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By Miriam Raftery

Photo via American Friends Service Committee

December 13, 2018 (San Diego)—On Monday, 32 people, mostly faith-based leaders from across the nation, were arrested in a peaceful protest in support of migrants seeking asylum at the international border in San Diego.

While most were charged with not following officers' orders and quickly released, Matthew Leber from the American Friends Service Committee representing Quakers was arrested on suspicion of assaulting a Border Patrol agent and kept overnight. But he was released without charges after a video posted by the AFSC shows agents knocking down Leber and taking his backpack, countering officials’ version of what occurred.  View video:  https://www.facebook.com/CAIRNational/videos/338520756967150/

East County resident Jack Shu, president of Cleveland National Forest Foundation, witnessed the incident. “I was standing only 15 feet from Matt when he was arrested,” Shu told East County Magazine. “The media reported that he was arrested for assault when the truth is, it was the Border Patrol that escalated the situation and used physical force when it was not needed.”

According  to an article in the San Diego Union Tribune, a group of 300 to 400 people marched down the beach in Border Field State Park including religious leaders from Christian, Jewish and Muslim faiths as well as indigenous communities.  The group was protesting President Donald Trump’s militarization of the border and sought to show support for members of a migrant caravan from Central America seeking asylum in the U.S.  A federal judge blocked Trump from barring asylum applications, but only a small number of applications are being accepted daily, with a wait list of months. Meanwhile, migrants, many of them ill from camping out in rainy weather, remain in Tijuana, some in shelters, others outdoors.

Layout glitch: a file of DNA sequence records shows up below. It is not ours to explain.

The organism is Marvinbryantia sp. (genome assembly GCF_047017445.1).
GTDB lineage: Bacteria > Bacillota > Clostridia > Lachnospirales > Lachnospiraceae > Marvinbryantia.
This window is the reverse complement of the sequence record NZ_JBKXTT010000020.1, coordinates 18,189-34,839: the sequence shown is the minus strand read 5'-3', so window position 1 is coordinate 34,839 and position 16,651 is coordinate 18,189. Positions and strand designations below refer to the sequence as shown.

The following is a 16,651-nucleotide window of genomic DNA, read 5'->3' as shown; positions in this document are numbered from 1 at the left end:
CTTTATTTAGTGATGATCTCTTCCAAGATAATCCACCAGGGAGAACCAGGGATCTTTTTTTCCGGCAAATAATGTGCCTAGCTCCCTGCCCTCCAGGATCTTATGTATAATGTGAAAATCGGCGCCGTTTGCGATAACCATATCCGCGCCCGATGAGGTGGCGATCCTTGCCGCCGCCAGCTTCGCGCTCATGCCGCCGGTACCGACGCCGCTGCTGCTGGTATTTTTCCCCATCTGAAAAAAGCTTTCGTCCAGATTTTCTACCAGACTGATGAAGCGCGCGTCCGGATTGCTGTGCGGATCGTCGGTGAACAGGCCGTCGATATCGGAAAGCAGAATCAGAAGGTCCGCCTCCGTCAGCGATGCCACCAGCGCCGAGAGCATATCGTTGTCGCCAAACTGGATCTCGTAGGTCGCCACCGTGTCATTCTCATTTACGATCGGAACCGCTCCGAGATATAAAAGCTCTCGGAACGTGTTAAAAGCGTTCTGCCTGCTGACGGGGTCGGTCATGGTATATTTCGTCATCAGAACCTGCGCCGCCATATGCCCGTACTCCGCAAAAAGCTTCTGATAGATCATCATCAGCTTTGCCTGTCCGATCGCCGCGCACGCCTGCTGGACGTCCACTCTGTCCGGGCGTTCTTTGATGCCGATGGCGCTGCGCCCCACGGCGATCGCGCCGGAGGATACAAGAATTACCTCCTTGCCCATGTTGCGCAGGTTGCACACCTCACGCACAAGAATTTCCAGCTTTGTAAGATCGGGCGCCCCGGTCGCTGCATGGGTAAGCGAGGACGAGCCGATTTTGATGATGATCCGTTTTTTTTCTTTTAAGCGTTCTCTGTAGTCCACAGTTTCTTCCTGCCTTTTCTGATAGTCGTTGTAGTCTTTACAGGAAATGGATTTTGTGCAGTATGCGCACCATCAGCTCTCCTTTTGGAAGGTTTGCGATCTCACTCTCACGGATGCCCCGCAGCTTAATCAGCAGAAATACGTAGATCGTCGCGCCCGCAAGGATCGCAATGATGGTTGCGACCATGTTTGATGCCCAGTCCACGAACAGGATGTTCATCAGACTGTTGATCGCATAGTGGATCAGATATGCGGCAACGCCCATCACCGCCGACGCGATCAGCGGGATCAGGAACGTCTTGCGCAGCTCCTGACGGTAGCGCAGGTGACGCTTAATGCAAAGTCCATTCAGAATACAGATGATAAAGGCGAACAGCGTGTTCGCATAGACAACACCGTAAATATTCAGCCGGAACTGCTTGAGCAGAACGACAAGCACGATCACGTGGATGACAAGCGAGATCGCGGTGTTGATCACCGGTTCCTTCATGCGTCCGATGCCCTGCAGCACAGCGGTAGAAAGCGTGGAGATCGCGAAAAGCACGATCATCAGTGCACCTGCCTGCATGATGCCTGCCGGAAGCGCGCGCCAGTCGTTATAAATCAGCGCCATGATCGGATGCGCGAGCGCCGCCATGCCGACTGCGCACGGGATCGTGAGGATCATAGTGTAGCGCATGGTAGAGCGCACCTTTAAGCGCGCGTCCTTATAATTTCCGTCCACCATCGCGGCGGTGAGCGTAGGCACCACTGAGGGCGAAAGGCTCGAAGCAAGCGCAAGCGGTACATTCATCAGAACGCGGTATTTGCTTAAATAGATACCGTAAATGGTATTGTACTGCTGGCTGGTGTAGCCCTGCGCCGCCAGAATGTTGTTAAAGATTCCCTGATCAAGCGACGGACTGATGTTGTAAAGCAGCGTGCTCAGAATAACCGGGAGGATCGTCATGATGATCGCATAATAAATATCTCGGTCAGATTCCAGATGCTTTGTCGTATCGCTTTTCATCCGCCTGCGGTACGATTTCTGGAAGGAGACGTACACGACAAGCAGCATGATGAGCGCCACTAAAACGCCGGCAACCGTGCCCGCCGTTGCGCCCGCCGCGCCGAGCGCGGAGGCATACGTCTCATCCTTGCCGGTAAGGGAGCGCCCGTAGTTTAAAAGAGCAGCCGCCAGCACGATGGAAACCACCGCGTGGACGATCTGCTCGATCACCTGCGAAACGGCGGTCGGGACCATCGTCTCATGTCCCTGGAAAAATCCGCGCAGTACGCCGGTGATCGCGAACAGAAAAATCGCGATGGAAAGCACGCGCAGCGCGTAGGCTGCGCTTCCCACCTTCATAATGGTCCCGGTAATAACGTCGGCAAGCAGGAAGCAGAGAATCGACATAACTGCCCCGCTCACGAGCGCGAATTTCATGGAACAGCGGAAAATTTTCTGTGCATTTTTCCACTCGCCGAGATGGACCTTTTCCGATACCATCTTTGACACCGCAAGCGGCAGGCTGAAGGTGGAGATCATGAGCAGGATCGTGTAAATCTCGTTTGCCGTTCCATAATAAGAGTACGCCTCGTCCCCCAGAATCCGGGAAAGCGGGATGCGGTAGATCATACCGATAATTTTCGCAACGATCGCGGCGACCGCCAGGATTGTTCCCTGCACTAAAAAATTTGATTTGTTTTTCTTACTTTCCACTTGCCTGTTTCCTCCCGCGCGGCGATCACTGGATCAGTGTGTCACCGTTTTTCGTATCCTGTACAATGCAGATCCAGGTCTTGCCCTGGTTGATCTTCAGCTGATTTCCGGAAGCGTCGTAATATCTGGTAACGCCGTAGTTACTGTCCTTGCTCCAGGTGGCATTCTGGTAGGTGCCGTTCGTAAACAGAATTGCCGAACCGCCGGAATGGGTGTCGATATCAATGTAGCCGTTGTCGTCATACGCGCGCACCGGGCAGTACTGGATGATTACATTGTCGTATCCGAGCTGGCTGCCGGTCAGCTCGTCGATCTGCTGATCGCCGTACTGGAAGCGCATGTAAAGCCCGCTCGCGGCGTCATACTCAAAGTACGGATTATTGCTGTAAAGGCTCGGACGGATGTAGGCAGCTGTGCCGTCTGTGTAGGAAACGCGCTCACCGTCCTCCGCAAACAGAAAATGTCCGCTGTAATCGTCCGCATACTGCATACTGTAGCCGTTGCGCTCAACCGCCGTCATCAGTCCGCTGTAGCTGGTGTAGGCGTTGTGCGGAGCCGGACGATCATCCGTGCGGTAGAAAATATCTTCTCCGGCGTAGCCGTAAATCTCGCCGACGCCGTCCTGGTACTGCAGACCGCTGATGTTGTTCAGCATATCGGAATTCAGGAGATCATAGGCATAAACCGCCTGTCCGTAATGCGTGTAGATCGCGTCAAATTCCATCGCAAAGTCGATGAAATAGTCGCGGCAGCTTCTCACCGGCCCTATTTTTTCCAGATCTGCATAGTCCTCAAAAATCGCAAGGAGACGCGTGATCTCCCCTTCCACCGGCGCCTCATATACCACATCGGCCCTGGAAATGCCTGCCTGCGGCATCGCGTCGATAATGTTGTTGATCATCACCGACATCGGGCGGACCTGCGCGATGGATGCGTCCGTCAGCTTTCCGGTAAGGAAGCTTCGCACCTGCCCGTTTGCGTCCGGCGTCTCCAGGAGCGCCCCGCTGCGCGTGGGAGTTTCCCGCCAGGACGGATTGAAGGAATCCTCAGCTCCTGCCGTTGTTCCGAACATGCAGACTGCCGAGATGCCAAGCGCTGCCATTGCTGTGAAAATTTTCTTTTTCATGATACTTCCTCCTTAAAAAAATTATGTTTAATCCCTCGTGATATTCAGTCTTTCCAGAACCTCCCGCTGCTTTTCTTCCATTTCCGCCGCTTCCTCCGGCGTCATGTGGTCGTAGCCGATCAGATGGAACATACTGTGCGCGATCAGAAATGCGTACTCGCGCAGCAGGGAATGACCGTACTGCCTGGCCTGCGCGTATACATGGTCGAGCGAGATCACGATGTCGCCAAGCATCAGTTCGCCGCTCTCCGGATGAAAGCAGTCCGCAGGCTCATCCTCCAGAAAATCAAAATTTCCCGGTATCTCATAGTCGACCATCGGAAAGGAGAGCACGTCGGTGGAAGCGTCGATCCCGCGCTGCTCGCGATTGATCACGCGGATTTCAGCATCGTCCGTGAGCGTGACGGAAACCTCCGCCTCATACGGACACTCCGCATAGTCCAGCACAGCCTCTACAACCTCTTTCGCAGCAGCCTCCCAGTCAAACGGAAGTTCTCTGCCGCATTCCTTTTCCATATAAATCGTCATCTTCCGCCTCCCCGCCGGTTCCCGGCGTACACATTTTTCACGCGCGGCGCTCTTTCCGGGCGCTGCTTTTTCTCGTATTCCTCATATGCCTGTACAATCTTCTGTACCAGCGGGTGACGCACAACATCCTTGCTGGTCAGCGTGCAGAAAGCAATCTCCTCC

The Union-Tribune reports that the group read aloud the names of migrants who died on the journey from Central America or at the hands of Border Patrol and immigration authorities.  As they advanced toward barbed wire installed at the border, agents in riot gear formed a human wall and walked forward to force protesters back as the group sang “We Shall Not Be Moved.”

Demonstrators were twice warned with announcements on bullhorns that they were violating federal law and ordered to step back behind caution tape, but a small group refused to do so, choosing to act in peaceful civil disobedience. Some were pushed face down into the sand while officers tied their hands with zip ties, the newspaper reported.  Yet only Leber was, inexplicably, accused of assault. 

“Matthew Leber played the role of a peaceful organizer supporting the faith leaders who approached the borer wall from the U.S. side in prayer,” said Joyce Ajlouny, general secretary of AFSC, in a statement published on the organization’s website. “For this, he was targeted with violent arrest and detained by Border Patrol The American Friends Service Committee uniequivocally stands behind Matthew, a trusted colleague who we deeply respect for the skills he brings to the work.”

Leber and others were participating in the “Love Knows No Borders” action organized by the AFSC, a Quaker group that has worked to help migrants and refugees for more than a century and is known for its stands against violence and injustice. The group was joined by congregations from a variety of religious groups across the nation.

Additional events are planned between Huma Rights Day on Dec. 10 and International Migrants Day on Dec. 18 with over 50 solidarity actions across the nation, according to the AFSC.